Sex differences in Alzheimer’s and Parkinson’s diseases

"Determining sex differences in disease phenotypes is the gateway to precision medicine", said Dr Maria Teresa Ferretti, co-founder of the Women’s Brain Project, Switzerland, and co-chair of a symposium at ADPD2022 in which new evidence was presented on sex differences in an Alzheimer’s disease biomarker and aging-related sex differences in brain connectivity.

Sex-dependent changes in biomarkers

A biomarker of microglial activation and inflammation increases in men over time

The effect of sex on changes in biomarkers over time in cerebrospinal fluid (CSF) samples have been investigated by Dr Claudia Cicognola, Lund University, Sweden.

"Samples were collected at baseline and then every 2 years for 8–10 years from 801 cognitively unimpaired individuals and 265 individuals with mild cognitive impairment from the longitudinal Swedish BioFINDER cohort",1 explained Dr Cicognola.

A significant increase in soluble Triggering Receptor Expressed on Myeloid cells 2 (sTREM2), which is a biomarker of microglial activation and inflammation, was observed in men compared with women in the amyloid-beta negative status group.1


Aging-related sex differences in brain connectivity

Sex differences in normal aging brain could help explain different prevalences of neurodegenerative diseases in men and women

"Age is a major risk factor for many diseases including AD and Parkinson’s disease, but not everyone ages in the same way", said Dr Mite Mijalkov, Karolinska Institute, Sweden, "and sex plays a role in this variability in aging".2

"Understanding sex differences in normal aging brain could help to explain the different prevalences of neurodegenerative diseases in men and women, but studies of functional brain connectivity have not been large enough to provide appropriate data", explained Dr Mijalkov.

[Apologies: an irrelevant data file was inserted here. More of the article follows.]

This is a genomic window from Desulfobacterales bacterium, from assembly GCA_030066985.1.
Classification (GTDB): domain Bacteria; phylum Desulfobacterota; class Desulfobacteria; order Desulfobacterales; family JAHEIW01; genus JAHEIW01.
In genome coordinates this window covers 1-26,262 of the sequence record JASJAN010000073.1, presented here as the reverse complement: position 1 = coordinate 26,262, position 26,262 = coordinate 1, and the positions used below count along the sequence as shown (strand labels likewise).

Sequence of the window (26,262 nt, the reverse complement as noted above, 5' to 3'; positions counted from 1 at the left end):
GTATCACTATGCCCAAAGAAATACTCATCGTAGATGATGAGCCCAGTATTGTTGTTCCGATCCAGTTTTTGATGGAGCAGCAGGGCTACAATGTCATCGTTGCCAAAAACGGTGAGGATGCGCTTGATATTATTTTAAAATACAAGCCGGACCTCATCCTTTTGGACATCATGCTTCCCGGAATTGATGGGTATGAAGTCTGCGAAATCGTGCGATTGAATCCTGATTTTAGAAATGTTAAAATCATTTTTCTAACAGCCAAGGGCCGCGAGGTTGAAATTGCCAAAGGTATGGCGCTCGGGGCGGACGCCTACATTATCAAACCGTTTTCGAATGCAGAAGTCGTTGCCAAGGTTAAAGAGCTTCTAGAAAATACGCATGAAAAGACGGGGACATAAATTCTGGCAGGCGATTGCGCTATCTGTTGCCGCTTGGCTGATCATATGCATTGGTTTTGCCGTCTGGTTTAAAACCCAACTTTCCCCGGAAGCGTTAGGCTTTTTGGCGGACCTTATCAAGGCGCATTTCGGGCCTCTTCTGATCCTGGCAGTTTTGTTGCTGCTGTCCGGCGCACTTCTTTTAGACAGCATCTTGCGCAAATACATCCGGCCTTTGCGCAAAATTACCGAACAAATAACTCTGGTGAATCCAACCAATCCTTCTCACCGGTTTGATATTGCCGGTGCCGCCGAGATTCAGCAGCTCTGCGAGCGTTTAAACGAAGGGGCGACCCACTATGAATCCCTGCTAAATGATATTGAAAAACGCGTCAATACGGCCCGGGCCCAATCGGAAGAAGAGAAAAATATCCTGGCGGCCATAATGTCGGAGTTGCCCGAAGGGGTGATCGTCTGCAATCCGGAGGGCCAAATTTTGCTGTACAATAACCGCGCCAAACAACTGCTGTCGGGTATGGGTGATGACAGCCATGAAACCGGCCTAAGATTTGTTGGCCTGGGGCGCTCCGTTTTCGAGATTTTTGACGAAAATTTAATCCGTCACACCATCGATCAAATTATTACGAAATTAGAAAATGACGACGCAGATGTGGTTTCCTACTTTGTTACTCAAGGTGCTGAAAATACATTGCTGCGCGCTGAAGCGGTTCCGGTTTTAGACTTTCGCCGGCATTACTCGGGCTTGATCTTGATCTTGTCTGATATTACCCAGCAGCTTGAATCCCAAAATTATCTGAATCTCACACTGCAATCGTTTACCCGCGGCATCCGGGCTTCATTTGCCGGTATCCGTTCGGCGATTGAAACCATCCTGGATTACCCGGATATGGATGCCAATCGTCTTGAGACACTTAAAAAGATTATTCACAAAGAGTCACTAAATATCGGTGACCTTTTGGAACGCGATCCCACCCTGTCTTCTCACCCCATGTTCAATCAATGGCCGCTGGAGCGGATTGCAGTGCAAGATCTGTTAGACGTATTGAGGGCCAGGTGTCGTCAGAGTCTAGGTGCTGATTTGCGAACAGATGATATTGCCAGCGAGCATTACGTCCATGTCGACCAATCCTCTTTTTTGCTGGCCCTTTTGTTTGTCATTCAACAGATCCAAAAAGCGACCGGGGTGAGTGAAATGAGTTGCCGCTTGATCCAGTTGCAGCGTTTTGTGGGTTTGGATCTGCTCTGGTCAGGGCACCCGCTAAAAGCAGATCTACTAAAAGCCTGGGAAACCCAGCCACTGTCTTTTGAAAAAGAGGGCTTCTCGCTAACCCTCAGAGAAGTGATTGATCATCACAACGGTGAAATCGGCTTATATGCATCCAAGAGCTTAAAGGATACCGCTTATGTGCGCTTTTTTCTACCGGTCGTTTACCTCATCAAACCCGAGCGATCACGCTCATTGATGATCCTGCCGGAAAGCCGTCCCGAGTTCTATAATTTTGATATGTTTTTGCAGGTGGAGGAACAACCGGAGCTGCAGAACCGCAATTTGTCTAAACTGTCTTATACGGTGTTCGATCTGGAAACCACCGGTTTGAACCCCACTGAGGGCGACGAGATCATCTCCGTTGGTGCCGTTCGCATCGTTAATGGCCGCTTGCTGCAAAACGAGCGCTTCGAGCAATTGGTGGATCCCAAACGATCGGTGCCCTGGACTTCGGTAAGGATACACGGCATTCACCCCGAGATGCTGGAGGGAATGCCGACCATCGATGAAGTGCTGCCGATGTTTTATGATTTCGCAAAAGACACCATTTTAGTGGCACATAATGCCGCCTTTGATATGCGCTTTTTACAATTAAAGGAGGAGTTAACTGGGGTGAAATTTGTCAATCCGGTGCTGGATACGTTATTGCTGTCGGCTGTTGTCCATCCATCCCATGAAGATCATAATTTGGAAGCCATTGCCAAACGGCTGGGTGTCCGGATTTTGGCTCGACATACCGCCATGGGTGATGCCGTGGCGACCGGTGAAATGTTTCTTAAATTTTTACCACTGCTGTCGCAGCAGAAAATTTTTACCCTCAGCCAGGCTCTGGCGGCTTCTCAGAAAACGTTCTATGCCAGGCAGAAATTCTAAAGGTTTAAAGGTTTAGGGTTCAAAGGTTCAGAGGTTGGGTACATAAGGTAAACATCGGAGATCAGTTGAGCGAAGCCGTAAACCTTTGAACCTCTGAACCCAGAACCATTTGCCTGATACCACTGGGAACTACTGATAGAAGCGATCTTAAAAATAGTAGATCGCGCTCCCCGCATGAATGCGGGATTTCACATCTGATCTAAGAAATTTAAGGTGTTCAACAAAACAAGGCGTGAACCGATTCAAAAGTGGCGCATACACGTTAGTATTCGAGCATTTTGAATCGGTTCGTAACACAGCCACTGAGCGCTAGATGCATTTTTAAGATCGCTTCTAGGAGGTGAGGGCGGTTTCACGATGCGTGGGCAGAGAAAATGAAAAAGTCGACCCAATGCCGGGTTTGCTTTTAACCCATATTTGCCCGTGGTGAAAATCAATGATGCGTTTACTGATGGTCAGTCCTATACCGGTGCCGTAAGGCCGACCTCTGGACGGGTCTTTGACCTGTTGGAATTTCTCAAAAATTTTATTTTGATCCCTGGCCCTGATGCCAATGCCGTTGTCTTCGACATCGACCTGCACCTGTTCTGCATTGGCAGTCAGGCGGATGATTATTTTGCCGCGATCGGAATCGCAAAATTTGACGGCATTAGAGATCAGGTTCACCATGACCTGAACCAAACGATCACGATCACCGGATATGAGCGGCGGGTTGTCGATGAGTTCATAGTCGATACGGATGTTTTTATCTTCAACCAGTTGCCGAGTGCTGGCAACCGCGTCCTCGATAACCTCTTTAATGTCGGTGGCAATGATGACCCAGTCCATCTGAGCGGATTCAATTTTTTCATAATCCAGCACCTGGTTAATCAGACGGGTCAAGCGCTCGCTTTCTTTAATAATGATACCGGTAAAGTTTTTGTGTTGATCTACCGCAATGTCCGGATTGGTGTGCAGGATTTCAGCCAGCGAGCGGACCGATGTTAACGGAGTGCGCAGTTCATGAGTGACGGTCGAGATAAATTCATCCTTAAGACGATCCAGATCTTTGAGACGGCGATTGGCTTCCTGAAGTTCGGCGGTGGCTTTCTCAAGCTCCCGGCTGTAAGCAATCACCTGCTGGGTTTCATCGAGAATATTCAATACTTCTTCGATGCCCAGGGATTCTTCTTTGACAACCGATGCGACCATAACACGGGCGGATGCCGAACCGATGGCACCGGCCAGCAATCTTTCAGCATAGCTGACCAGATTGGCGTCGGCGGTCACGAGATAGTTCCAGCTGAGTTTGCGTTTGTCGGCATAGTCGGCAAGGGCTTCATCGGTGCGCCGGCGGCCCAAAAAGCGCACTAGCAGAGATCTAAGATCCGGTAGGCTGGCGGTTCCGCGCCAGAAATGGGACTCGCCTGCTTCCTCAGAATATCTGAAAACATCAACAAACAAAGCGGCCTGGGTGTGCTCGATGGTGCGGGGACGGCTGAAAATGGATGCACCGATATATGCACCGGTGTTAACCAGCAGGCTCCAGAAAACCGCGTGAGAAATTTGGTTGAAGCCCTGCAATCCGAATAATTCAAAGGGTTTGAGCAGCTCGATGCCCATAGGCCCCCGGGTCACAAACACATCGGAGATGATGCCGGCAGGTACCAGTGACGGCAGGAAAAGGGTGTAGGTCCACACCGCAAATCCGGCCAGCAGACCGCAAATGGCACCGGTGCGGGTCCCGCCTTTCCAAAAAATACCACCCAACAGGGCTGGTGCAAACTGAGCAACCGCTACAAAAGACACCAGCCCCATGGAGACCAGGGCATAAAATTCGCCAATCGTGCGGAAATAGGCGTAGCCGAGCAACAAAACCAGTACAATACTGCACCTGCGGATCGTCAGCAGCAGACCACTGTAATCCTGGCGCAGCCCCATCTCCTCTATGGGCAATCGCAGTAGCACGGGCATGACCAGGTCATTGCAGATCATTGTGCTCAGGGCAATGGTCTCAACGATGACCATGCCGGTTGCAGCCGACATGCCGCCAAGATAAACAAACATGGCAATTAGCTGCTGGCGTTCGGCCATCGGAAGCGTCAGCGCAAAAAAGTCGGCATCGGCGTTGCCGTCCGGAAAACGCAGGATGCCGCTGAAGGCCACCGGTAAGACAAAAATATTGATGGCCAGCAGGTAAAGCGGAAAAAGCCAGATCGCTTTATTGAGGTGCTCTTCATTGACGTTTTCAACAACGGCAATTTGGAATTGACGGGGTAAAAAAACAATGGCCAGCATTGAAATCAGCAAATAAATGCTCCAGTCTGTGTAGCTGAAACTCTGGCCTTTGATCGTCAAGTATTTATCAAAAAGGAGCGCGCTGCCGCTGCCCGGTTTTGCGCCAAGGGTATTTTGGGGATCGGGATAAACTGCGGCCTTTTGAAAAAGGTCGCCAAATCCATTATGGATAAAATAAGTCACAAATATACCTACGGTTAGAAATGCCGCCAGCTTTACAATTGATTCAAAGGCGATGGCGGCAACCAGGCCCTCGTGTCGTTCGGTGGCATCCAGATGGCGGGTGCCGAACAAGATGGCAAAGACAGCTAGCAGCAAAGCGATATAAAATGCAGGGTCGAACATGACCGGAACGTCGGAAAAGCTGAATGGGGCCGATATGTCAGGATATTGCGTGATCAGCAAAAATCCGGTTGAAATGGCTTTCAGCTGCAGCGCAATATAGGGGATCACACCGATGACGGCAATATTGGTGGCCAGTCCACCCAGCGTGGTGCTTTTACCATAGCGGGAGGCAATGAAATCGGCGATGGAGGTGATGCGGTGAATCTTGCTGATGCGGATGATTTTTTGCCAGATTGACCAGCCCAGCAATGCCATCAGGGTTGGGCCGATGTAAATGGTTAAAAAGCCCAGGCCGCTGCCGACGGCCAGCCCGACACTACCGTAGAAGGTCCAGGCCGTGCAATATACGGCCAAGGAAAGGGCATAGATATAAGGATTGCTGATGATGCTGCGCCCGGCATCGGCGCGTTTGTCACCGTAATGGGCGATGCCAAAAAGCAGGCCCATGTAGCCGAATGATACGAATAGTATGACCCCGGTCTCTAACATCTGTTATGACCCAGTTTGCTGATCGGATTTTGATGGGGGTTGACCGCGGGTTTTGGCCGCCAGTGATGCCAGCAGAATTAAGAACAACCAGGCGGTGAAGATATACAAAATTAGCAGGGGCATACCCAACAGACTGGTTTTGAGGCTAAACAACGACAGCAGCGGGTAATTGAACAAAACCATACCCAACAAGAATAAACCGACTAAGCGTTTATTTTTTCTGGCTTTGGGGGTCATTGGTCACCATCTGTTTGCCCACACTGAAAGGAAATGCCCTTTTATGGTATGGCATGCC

To address this lack of information, Dr Mijalkov and his colleagues evaluated the resting-state functional magnetic resonance images (MRI) of 19,975 women and 17,568 men aged 47 to 79 years in the UK Brain Biobank cohort.3

A novel multilayer analysis of brain connectivity captures the interaction between positive and negative connections

They assessed functional brain connectivity for each participant using the negative and positive correlations between 21 nodes corresponding to the resting-state functional MRI networks using classical single-layer connectivity measures — that is, average whole-brain connectivity, average negative connectivity, average positive connectivity, and number of negative correlations.3

The positive and negative correlations of each functional network were separated and analysed as independent layers with evaluation of:

  • Global efficiency, which indicates how well the nodes within networks integrate with each other
  • Clustering coefficient, which indicates specialization within the networks3

Women have higher average positive connectivity than men because they have fewer negative connections

To increase the power of the analysis, the team then designed a novel multilayer approach assuming that all nodes in one layer are connected to all nodes in the other layer and evaluated:

  • Multilayer global efficiency to compare differences in global efficiency due to intra- and interlayer connections
  • Multilayer clustering coefficient to compare the clustering coefficients between the two layers3

Results from all analyses revealed that:

  • Women have higher average positive connectivity because they have fewer negative connections than men, but the sex difference dissipates with increasing age in terms of positive connectivity
  • Men have higher multilayer measures compared with women3

"Multilayer measures that capture the interaction between both positive and negative connections can therefore provide crucial new information on the impact of sex on age-related changes in brain network topology",3 concluded Dr Mijalkov.


Parkinson’s disease 2022 congress
sTREM2: soluble Triggering Receptor Expressed on Myeloid cells 2 
AD: Alzheimer's disease
MRI:magnetic resonance images
UK: United Kingdom
CSF: Cerebrospinal fluid

BE-NOTPR-0180, approval date 07/2022


Our correspondent’s highlights from the symposium are meant as a fair representation of the scientific content presented. The views and opinions expressed on this page do not necessarily reflect those of Lundbeck.

  1. Cicognola C, et al. Effects of APOE genotype, age and sex on cerebrospinal fluid biomarkers measured with NeuroToolKit in the Longitudinal Swedish Biofinder Cohort. Alzheim Dementia 2021;17:e055153.
  2. Niccoli T, Partridge L. Ageing as a risk factor for disease. Current Biology 2012;22:R741–52.
  3. Mijalkov M, et al. Sex differences in functional network topology over the course of aging in 37543 UK Biobank participants. medRxiv 2022.03.08.22272089; doi:
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